The thought of trying to manage the activities of multiple teams often sends an apprehensive shiver down the spines of leaders – including those who’ve had previous experience in the area!
To fear or not to fear?
Their immediate fears are often far from irrational. They include perfectly legitimate concerns such as:
- How will I split my time across the teams?
- Can I possibly keep in touch with multiple streams of activity?
- Will my time be so diluted that I’ll fail to establish credibility with people in different areas?
- How will I know where the priorities are?
Let’s be clear – there is no single ‘one size fits all’’ answer to these fundamental questions. For example, the challenges associated with multiple teams working across a single project with a cohesive set of integrated goals and objectives will be quite different to those involved in trying to manage multiple teams whose activities aren’t directly related to each other.
As a leader, the tactics you adopt in these situations will need to be very flexible and adjust to what will typically be an evolving day-to-day requirement for multiple-team leadership.
This is a big subject and one that can’t be dealt with comprehensively here but what is worth addressing are a few key elements of principle.
Value your teams equally
One of the most demotivating and value-destroying perceptions for any team is to start to think of themselves as “B List Personnel”. A related but slightly different malaise is when people believe that what they’re working on isn’t important.
Your behaviours need to demonstrate at all times that you see each team and its individual members as highly valued contributors. There are proven techniques for doing so. This is important because if a team starts to think you lack interest in their activities, you can expect a huge drop in productivity and morale – and one that can be difficult to recover from.
This is not the same thing as saying you need to divide your time equally between the teams. That simply may not be possible or sensible. If handled correctly, people will understand that your personal attention may need to be prioritised.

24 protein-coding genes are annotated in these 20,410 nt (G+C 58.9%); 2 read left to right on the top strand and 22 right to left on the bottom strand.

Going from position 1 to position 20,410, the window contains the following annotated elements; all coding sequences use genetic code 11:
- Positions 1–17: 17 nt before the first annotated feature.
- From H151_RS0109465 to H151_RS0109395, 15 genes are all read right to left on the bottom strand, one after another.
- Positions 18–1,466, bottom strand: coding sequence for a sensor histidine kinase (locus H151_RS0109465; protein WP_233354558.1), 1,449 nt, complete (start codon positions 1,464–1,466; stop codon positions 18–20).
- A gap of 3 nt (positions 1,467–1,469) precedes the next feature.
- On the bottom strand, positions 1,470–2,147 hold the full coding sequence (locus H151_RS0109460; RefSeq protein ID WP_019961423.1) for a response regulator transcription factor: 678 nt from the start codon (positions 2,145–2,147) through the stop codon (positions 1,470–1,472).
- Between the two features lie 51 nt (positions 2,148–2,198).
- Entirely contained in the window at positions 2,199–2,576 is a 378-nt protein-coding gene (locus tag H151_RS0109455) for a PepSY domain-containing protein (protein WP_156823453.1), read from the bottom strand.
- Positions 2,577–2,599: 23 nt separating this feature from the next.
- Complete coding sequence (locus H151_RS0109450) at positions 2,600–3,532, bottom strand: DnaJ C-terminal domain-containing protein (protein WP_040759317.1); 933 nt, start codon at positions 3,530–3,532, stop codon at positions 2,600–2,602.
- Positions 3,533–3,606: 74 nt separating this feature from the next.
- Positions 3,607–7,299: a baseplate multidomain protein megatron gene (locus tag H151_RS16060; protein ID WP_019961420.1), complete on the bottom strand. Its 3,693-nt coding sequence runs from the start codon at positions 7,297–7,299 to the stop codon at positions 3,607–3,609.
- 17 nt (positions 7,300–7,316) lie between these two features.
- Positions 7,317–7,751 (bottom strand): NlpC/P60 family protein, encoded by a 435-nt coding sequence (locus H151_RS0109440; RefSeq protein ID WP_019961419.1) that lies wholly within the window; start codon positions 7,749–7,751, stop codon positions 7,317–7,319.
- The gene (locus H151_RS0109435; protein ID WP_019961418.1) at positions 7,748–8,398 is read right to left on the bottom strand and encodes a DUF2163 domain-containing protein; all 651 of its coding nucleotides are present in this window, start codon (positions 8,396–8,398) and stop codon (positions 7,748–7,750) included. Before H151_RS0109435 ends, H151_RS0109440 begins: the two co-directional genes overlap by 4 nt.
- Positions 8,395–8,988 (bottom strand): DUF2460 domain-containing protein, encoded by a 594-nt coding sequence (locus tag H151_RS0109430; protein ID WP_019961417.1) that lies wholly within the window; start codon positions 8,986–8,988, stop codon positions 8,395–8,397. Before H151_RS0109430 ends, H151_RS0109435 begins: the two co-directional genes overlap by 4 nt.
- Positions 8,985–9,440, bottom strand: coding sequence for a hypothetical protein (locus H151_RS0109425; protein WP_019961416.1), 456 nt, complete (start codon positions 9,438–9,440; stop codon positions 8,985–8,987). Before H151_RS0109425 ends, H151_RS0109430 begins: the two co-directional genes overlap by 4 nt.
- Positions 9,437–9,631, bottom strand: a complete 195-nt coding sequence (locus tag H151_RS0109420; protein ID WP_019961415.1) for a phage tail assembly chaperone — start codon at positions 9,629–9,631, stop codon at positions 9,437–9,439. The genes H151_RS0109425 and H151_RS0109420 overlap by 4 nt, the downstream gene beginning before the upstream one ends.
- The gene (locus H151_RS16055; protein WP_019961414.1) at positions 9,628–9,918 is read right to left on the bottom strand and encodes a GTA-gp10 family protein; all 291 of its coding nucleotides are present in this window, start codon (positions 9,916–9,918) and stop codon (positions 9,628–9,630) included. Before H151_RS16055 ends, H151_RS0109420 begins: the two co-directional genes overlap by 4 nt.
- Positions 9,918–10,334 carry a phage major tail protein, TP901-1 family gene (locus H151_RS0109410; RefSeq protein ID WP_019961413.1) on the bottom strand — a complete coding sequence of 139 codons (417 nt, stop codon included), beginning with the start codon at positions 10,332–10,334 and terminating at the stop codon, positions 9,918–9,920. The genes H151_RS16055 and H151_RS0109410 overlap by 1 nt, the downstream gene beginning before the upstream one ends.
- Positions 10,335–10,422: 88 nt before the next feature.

Moving from the leadership of one team to several almost inevitably means that you will need to lift your own level of daily engagement up a functional level.
Trying to ‘micro-manage’ is never advisable, as it suggests a lack of confidence in your colleagues and team members but it also becomes increasingly impossible when you’re being asked to work across several teams.
So, whatever form it takes, you must cascade down some of your previous single-team leadership responsibilities in order to free up your time for deployment across multiple teams. Don’t underestimate the challenges here because delegation isn’t always easy.
Leaders can become very shadowy and increasingly irrelevant figures for teams who rarely see or hear from them.
Remember that a leader’s contributions are always assessed by others, be they ‘superiors’ or ‘subordinates’ in old hierarchal terms. Put more simply, with multiple teams it’s very important to not only ‘do’ but be seen to be ‘doing’ by other team members.
So, even if geographic circumstances mean that you can’t physically spend a lot of time with a team, it’s worth making sure they’re kept informed of what you’re doing to support them.
It’s also a good idea to keep them up to date, albeit in very general terms, about what you’re working on in other areas – even ones they’re not personally associated with.
Use tools to support you
Few of us are gifted with infallible memories.
Time and activity management (both personal and that of your teams) can quickly become far too complex to ‘do in your head’ in the context of multiple teams. There are some excellent project/team management technologies out there and they should be used to help.
Share group activities
This is very important where your teams are operating in vertical silos.
Two or three teams may believe that there are few horizontal opportunities for synergy in their activities and they may also have little or no cross-team interest in what’s going on elsewhere.
That’s potentially dangerous and inhibits your ability to deploy skills where they’re needed at a given time. It encourages the development of organisational ‘fiefdoms’ and a perpetuation of the “not invented here” syndrome – both hugely destructive factors in modern organisations.
So, do whatever is required to get your multiple teams engaging in cross-team activities to build an ‘esprit de corps’. It’ll pay dividends in the longer term.